‘It’s A Shame’: MHS Admin React to ‘Devious Lick’ Challenge
Soap dispensers smashed onto the floor, paper towels clogging toilets, faucet handles ripped off of sinks ‒ this is the description administrators gave of several boys’ bathrooms in the MHS building this past week.
The “devious lick” challenge, a new TikTok trend, is the inspiration behind the vandalism of school bathrooms and classrooms across the country. A “lick” is the act of successfully stealing or damaging something that belongs to someone else. The more damaging and destructive the prank is, the more devious it is deemed.
Principal Dr. Steve Hankins said he had first heard rumors about the trend last week, but did not see it happen in MHS until a few days ago.
“From the start, this trend has been damaging and literally goes against the law,” Hankins said. “It starts off with a kid thinking that stealing soap is funny, but kids like to one-up each other. The situation has not gotten out of control, but the entire Marquette staff is on the lookout to make sure this goes away.”
Dr. Hankins said the trend is not only illegal and reckless but also creates safety hazards. He said one of the most important things people can do to stop the spread of COVID-19 is washing their hands and maintaining good hygiene. The trend, he said, takes away one of the most important measures students and staff have against harmful germs.
Administrators have been looking through security camera footage, urging teachers to maintain logs of when their students use the restrooms and checking bathrooms two times an hour in order to determine the students responsible for the damages.
“I don’t think kids realize the hours upon hours it takes to clean up the messes they have created,” Dr. Hankins said. “The other day, I walked six miles back and forth through the halls while inspecting bathrooms. That is time and attention we could have used for much more important things. And for what, so someone can post a TikTok?”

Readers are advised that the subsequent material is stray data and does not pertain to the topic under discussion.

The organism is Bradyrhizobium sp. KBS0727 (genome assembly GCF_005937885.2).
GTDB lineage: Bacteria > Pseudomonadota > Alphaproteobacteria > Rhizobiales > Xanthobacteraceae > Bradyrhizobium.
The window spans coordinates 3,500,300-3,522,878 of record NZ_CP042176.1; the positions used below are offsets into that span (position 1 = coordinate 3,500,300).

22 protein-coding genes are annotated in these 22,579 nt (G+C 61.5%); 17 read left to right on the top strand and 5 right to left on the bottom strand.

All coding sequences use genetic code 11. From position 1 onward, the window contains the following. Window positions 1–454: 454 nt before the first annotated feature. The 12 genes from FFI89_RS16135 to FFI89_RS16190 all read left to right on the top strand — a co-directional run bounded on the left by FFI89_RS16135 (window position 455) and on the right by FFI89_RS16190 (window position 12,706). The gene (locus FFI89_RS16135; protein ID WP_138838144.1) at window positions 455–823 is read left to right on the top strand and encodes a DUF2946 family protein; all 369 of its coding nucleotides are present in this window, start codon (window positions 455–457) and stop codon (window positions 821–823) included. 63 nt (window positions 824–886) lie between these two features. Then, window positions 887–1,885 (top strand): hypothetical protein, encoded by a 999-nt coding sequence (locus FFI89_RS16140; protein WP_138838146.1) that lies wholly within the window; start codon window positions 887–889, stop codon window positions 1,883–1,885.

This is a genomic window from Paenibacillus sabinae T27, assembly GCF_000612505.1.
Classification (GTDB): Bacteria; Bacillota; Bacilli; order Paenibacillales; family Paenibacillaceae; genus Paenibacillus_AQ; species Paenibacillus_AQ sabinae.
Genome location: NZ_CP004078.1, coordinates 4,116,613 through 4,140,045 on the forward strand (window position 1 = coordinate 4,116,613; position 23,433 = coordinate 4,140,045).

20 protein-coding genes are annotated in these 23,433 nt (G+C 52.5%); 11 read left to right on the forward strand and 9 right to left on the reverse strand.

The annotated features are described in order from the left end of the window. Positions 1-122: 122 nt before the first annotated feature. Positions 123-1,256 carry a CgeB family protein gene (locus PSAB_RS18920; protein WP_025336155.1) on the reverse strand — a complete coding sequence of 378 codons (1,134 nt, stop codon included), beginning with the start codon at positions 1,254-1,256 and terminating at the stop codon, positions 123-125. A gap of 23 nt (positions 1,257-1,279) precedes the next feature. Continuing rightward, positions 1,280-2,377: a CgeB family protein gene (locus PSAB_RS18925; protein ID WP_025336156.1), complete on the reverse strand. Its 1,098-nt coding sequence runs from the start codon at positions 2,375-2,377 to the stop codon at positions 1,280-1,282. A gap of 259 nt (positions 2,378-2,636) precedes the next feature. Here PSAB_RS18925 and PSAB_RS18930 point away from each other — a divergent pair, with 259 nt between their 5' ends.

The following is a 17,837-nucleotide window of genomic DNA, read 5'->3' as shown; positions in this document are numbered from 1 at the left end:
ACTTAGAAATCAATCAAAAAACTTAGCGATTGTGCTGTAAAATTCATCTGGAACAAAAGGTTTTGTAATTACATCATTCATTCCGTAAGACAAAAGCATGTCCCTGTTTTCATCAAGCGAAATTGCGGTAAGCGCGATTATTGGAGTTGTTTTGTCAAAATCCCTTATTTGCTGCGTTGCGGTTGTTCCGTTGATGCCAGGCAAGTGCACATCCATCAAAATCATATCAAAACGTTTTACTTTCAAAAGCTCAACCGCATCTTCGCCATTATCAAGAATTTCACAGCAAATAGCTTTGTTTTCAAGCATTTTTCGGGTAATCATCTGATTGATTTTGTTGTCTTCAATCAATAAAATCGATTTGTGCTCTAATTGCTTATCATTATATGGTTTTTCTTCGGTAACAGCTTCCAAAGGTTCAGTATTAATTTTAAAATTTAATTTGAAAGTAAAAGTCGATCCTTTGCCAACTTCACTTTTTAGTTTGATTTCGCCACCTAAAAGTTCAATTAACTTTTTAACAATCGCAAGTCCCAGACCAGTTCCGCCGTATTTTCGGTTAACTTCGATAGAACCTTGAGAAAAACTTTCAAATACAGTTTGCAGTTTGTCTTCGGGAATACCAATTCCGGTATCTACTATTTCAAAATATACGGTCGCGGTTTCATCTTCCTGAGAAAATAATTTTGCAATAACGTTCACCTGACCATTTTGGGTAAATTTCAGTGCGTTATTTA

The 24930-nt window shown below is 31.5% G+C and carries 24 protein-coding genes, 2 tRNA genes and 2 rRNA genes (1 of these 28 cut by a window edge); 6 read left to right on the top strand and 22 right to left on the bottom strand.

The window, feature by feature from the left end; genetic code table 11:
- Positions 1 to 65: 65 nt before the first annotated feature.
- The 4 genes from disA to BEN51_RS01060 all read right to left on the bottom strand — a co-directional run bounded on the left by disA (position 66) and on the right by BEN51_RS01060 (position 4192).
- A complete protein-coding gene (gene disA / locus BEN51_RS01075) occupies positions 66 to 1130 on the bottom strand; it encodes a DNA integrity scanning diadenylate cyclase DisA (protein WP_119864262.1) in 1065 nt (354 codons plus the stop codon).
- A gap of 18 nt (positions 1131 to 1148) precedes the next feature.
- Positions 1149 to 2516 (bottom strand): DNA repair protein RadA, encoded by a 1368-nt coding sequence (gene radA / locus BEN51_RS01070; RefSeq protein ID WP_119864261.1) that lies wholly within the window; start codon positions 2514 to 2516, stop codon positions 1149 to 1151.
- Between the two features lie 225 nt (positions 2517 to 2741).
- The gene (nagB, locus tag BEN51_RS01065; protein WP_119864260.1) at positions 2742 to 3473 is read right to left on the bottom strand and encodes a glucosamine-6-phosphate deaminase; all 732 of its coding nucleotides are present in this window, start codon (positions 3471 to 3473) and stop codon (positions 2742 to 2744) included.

Senior Principal Carl Hudson has been one of the main administrators in charge of overseeing building maintenance.
Like Dr. Hankins, Hudson has had to spend extra time monitoring halls and bathrooms and disciplining students.
Hudson said he presses students to realize that their prank is not just a prank, but is vandalism.
The costs of replacing soap dispensers, paper towels and toilet papers add up quickly, Hudson said.
“It’s vandalism that is wasting your parents’, your friend’s parents’ and our taxpayer dollars,” Hudson said. “It’s a shame because those dollars should be going towards benefitting MHS students.”
He said that, above all else, he wants students to know their actions are harming their peers, their school and their community.
Micah Schneberger, custodian, said that the trend has made work significantly more difficult for the entire custodial crew.
Schneberger said he wishes students understood the repercussions of how the actions they think are funny may harm other people. For staff members who have physical balancing issues like him, Schneberger said, soap and water on the floor is a serious safety concern.
“Students need to think about what they are doing and how their actions are affecting people,” Schneberger said. “What they are doing is vandalism, and it is not OK whatsoever.”
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